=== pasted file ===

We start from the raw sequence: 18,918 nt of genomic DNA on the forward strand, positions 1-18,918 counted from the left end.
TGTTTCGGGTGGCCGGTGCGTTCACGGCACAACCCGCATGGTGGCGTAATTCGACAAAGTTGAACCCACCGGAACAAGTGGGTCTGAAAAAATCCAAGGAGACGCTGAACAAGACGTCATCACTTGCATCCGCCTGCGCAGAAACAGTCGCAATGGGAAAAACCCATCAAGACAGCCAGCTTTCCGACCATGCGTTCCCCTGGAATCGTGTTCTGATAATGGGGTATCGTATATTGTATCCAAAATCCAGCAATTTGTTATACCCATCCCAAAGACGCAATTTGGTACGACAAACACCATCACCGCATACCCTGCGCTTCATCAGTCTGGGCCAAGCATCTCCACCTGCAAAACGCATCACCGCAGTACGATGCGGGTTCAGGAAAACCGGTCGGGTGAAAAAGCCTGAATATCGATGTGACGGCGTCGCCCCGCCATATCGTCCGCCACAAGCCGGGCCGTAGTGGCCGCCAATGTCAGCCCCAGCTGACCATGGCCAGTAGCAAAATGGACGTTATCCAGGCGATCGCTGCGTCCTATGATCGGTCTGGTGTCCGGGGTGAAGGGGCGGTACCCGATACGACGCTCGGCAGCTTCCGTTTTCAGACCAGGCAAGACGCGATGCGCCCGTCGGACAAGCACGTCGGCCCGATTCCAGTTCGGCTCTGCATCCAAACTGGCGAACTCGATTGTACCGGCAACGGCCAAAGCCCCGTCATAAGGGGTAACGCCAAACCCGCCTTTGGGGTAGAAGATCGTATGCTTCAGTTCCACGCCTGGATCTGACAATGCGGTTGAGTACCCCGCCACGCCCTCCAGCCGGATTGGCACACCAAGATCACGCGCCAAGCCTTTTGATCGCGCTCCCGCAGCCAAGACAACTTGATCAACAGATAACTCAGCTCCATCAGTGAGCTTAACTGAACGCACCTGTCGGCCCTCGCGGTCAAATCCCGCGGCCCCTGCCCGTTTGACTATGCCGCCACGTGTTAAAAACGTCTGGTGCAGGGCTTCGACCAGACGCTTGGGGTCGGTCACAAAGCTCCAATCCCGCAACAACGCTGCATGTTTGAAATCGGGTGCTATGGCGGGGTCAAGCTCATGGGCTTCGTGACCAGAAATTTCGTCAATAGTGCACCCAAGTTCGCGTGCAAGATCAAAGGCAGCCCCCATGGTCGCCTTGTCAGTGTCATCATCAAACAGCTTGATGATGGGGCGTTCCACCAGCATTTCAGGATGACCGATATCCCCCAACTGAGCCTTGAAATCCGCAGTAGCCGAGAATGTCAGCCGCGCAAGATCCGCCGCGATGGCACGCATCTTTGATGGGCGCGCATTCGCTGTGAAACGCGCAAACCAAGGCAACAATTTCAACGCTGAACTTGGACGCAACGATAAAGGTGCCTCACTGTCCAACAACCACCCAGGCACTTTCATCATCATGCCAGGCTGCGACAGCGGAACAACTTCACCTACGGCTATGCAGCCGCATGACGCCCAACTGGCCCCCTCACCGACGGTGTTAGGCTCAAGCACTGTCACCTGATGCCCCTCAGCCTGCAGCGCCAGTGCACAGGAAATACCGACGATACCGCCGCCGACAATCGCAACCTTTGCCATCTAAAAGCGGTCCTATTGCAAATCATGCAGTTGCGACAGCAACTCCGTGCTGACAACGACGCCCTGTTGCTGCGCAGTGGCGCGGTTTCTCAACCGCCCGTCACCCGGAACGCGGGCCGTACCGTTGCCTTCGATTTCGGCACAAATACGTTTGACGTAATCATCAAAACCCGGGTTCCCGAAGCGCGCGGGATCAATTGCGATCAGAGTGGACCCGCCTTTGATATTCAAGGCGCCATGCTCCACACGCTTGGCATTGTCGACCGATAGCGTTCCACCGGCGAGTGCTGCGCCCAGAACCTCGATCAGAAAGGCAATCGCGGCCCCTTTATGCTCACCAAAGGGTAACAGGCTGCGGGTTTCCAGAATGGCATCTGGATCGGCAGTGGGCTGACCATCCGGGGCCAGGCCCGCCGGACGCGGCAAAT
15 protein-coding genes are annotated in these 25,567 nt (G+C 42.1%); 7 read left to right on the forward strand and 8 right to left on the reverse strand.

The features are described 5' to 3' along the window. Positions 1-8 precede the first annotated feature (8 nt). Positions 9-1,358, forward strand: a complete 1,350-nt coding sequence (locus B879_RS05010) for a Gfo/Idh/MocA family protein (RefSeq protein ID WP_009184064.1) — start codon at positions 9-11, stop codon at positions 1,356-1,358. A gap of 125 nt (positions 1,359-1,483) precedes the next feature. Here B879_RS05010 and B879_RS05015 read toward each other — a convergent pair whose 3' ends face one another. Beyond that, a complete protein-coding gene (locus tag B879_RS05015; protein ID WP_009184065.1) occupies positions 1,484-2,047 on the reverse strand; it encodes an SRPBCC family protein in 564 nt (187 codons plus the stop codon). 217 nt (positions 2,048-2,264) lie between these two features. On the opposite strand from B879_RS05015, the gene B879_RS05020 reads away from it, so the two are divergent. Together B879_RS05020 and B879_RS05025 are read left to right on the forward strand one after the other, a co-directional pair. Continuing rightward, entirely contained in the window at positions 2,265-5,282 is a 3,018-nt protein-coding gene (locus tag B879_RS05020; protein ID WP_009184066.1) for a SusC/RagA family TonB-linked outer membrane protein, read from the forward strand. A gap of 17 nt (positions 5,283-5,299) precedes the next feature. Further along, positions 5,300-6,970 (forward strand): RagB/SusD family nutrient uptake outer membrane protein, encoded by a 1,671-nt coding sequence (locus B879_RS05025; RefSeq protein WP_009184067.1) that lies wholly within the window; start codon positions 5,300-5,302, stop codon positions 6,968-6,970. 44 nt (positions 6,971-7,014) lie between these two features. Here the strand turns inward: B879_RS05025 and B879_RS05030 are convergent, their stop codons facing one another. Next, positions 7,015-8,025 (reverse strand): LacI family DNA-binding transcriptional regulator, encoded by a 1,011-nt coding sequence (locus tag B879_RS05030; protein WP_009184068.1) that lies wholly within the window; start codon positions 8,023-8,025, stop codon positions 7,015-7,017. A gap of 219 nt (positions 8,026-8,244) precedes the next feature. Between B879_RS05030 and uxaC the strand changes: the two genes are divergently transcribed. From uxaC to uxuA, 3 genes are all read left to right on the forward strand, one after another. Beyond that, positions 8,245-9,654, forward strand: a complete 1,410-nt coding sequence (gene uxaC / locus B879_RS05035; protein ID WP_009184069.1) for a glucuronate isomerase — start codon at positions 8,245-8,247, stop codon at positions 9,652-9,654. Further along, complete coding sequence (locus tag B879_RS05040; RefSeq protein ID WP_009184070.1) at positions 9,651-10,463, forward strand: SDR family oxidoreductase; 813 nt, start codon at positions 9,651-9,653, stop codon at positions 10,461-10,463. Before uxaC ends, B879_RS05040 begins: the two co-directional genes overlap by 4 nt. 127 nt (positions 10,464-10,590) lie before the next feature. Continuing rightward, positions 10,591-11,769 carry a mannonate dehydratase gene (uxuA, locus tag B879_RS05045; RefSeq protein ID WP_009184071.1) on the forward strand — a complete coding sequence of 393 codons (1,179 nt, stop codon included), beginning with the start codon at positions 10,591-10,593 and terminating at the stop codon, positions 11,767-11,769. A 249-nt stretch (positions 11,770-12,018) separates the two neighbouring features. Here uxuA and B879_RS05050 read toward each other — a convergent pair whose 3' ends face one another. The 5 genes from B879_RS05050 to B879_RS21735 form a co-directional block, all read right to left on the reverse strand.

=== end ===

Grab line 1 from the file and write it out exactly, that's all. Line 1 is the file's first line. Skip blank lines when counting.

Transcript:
We start from the raw sequence: 18,918 nt of genomic DNA on the forward strand, positions 1-18,918 counted from the left end.